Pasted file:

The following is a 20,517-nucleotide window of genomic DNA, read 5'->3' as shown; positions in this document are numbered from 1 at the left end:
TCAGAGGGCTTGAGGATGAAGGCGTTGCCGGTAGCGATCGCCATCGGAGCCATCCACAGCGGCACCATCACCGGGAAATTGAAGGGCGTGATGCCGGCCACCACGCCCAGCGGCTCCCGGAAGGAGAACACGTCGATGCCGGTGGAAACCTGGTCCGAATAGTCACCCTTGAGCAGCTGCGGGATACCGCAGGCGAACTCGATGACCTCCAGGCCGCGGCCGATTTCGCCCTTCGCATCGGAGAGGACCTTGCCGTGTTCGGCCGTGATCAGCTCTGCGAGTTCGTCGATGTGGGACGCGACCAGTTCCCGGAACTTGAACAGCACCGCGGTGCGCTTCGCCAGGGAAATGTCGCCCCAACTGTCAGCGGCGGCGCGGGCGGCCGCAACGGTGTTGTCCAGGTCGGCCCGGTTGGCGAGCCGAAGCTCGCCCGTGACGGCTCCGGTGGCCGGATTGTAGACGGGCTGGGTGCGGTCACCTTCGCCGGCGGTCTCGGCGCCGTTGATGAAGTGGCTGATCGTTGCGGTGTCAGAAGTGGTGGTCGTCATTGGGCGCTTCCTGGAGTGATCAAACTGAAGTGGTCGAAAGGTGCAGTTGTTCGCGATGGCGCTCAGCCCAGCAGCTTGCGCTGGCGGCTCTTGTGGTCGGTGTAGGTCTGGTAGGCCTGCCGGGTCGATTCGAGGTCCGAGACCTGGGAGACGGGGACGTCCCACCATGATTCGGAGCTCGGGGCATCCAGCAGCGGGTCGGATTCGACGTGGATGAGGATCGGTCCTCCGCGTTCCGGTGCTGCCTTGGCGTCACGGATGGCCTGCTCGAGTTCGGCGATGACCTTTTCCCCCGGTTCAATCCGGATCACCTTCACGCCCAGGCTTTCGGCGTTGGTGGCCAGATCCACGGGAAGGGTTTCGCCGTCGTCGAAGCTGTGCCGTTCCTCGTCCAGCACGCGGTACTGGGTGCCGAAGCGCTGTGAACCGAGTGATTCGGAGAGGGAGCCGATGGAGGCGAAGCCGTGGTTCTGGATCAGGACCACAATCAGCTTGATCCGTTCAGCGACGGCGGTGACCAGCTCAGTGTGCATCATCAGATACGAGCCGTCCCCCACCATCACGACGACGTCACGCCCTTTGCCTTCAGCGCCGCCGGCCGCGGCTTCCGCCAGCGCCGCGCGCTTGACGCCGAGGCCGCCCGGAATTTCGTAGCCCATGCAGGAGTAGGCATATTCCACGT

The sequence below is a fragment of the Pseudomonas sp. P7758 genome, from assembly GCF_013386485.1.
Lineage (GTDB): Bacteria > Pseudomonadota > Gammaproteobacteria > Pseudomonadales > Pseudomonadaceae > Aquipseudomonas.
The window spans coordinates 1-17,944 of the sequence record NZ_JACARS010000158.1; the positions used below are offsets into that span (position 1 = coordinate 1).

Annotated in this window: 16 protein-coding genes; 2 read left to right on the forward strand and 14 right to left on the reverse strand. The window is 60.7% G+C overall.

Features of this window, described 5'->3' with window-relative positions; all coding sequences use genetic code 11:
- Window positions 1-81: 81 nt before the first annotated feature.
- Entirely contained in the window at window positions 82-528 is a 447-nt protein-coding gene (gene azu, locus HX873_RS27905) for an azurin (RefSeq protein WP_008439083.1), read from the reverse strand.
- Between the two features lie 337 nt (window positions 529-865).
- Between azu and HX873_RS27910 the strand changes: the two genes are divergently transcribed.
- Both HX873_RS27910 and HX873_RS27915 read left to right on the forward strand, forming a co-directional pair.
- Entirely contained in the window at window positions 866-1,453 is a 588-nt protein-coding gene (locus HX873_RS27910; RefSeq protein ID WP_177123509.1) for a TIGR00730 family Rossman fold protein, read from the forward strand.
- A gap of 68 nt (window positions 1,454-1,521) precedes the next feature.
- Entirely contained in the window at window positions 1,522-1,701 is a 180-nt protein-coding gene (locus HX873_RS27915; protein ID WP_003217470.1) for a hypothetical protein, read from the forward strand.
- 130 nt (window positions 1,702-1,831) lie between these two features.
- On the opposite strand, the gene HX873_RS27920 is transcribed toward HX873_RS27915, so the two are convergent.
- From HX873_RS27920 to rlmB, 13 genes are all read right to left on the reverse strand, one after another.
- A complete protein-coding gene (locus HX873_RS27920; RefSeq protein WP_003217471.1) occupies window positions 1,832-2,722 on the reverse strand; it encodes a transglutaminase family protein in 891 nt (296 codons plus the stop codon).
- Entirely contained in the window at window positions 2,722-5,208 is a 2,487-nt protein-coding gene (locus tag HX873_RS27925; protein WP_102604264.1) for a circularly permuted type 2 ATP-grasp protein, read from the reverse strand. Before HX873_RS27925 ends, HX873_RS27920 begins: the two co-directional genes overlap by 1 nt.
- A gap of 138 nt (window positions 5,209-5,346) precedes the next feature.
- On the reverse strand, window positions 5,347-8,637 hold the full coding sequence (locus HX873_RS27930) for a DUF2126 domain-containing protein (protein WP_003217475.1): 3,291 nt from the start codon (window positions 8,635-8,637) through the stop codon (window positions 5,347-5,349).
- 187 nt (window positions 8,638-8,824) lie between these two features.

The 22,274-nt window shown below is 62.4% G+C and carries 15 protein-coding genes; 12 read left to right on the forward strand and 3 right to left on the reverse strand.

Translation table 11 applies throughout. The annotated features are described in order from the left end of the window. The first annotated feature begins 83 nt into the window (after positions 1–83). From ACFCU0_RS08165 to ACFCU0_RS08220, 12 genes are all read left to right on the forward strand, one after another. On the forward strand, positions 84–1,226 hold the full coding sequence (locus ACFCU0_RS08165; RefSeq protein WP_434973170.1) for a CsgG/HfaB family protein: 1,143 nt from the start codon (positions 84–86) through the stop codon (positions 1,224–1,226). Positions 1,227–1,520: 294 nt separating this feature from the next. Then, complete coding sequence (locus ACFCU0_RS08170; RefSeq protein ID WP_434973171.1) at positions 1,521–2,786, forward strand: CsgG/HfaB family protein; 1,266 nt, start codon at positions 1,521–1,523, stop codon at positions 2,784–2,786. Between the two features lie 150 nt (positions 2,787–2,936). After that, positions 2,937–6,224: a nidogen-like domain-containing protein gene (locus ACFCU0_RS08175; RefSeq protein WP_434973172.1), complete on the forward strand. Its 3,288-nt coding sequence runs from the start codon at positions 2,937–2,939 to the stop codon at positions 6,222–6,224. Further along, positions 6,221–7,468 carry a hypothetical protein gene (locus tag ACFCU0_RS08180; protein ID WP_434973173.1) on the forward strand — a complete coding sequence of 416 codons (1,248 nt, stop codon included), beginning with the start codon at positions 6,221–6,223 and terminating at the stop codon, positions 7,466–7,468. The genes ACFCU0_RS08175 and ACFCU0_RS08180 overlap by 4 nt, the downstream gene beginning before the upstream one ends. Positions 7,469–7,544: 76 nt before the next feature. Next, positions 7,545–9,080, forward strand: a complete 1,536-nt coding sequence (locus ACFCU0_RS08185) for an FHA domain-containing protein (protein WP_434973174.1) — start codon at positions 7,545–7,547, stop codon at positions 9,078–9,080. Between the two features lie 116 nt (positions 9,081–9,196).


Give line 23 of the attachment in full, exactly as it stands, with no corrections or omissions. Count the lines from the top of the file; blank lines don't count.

- 187 nt (window positions 8,638-8,824) lie between these two features.